Dental Insurance

When it comes to determining your health insurance needs, you may wonder if dental insurance is really worth the cost. But before turning down a dental insurance plan offered by an employer or giving up on seeking out a private policy, it is important to know what dental insurance truly does and offers.

What is Dental Insurance?

In the most basic sense, dental insurance is a kind of healthcare insurance that helps with the cost of going to the dentist or having dental work done. Dental insurance is around to help with the high costs of oral examinations, cleanings and procedures you may need which often aren’t covered by other forms of insurance such as Medicare. In some cases, dental insurance can help lower the amount of money you pay out-of-pocket for necessary dental work, such as fillings, or related medical devices such as retainers, dentures or other kinds of false teeth.

Dental insurance is often considered an elective policy, meaning a private employer may give you the option to enroll for an addition premium — meaning that the cost of your dental insurance is not part of the premium you pay for other health insurance policies. Every dental insurance plan varies by location, personal needs and the insurance company offering the policy.

How Dental Insurance Plans Generally Work

The cost of dental insurance and the particulars of what it covers are different from plan to plan. But generally, the goal of dental insurance is to lower the amount you pay for services at a dentist’s office.

In most cases, you will pay a monthly premium for dental coverage. Premiums range in price depending on the kind of plan you select, where you live and from what company you get your benefits. Lifestyle factors such as being married, smoking or drinking can also lower or raise your monthly premium, as insurance companies see these factors as insight to how risky you are to cover. Generally, negative factors such as being a smoker can lead to higher monthly premiums since many insurance companies believe you will require more costly care.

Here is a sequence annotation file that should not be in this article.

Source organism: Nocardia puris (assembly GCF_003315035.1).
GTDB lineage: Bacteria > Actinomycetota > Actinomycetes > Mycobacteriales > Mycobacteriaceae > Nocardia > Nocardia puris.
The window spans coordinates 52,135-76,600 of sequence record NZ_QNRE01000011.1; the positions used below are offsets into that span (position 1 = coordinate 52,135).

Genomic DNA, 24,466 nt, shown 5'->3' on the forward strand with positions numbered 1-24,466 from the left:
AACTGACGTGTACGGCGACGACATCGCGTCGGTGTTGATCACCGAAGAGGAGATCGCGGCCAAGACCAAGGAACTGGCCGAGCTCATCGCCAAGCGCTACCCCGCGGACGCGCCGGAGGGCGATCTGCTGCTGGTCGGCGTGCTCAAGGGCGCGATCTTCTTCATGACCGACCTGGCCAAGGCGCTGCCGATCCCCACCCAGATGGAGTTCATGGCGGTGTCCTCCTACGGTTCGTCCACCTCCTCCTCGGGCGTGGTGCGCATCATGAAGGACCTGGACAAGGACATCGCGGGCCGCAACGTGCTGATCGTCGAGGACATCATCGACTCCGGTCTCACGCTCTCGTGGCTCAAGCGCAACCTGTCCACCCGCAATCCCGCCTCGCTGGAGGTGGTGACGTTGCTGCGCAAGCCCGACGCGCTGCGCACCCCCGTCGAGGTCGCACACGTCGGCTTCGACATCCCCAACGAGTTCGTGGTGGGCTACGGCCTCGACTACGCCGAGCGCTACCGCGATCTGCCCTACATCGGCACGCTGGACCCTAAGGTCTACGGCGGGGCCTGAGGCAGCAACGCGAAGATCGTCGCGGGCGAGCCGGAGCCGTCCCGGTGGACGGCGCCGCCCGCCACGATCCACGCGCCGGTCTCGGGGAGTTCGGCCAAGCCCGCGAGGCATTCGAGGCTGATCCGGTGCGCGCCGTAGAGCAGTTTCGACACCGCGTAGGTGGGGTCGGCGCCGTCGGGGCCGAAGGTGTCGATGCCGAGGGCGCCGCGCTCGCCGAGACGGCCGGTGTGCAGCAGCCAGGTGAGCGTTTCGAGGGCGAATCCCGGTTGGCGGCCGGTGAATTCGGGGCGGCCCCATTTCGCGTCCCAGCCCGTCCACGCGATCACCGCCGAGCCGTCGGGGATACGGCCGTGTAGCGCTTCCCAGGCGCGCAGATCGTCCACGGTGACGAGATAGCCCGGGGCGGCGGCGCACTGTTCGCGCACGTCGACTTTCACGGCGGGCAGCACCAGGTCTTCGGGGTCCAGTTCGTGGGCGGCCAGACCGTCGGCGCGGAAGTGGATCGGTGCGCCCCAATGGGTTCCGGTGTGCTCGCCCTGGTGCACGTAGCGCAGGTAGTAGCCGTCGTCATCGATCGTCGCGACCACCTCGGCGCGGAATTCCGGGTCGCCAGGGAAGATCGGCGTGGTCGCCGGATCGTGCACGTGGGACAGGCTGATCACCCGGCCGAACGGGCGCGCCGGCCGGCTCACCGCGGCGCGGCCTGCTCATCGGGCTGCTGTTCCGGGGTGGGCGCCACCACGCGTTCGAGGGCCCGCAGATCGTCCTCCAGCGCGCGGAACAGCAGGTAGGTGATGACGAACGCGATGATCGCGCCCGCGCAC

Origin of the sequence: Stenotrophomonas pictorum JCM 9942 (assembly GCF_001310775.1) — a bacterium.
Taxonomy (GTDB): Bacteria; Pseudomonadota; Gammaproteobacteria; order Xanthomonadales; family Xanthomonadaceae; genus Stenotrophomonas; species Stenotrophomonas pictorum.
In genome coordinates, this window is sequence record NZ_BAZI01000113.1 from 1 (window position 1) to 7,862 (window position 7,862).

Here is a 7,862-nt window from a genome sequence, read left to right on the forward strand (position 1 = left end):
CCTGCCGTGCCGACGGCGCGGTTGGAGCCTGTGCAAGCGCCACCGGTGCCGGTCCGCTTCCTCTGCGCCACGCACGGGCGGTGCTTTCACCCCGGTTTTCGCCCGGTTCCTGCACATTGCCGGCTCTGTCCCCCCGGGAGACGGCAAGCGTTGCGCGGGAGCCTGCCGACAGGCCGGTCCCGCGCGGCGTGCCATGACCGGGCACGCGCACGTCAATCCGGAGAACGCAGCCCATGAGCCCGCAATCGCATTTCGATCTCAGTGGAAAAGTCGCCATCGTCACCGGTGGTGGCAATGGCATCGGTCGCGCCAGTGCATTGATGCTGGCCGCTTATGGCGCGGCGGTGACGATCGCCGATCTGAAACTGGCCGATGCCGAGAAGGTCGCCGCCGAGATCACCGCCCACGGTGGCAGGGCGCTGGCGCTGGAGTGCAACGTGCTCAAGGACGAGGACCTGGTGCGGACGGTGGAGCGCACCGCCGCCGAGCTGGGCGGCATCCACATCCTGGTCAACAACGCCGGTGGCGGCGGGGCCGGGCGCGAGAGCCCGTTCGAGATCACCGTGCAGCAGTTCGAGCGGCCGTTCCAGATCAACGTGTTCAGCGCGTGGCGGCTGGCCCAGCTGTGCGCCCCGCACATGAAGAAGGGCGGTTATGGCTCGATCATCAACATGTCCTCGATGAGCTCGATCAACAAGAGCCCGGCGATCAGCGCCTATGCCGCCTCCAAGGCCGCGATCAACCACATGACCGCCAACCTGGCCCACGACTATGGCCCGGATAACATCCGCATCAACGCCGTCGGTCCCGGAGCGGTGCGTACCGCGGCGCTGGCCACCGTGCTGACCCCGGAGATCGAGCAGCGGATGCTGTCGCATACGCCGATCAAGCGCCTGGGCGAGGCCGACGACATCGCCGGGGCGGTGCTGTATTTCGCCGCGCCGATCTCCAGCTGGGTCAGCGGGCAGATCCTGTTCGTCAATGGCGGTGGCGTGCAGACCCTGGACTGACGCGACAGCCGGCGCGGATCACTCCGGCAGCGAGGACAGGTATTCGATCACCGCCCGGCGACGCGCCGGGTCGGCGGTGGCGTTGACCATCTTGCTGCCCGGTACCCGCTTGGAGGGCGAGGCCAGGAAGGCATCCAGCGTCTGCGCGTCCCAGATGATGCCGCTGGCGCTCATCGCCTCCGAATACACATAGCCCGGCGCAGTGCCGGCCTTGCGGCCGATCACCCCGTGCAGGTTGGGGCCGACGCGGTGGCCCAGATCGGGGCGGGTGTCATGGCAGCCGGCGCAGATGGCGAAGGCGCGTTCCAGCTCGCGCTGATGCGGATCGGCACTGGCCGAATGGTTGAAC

After paying your monthly premium, you will be allowed to use your dental benefits. Dental services fall into one of three categories:

  • preventative care
  • basic care
  • major care

Most dental insurance plans give you a guideline of what kinds of services you can receive and how many times per year. It is not uncommon for your dental plan to fully cover kinds of preventative care, such as one to two annual cleanings and exams, but offer limited coverage for things you need at a dental checkup such as x-rays or oral tests. Insurance companies may also cover all or a portion of basic services you will need at a dentist’s office, such as fillings, root canals and other dental work. How much your dental plan pays for major work, such as crowns, bridges and dentures, also depends on the insurance provider. Each policy differs in how much it will pay for the services, so it is important to know the extent of your dental benefits before you receive any kind of dental work.

Many insurance plans will require you to pay a copayment or reach a deductible before receiving services. Copayments (also called copays) are an upfront cost you pay to a doctor’s office before your examination or service. In some cases, you may have a deductible for more serious oral needs, such as surgery or major tooth work, before insurance will kick in. This means that if you have a $300 dental insurance deductible, you will pay $300 in dental costs before insurance will begin paying for some or all of your care.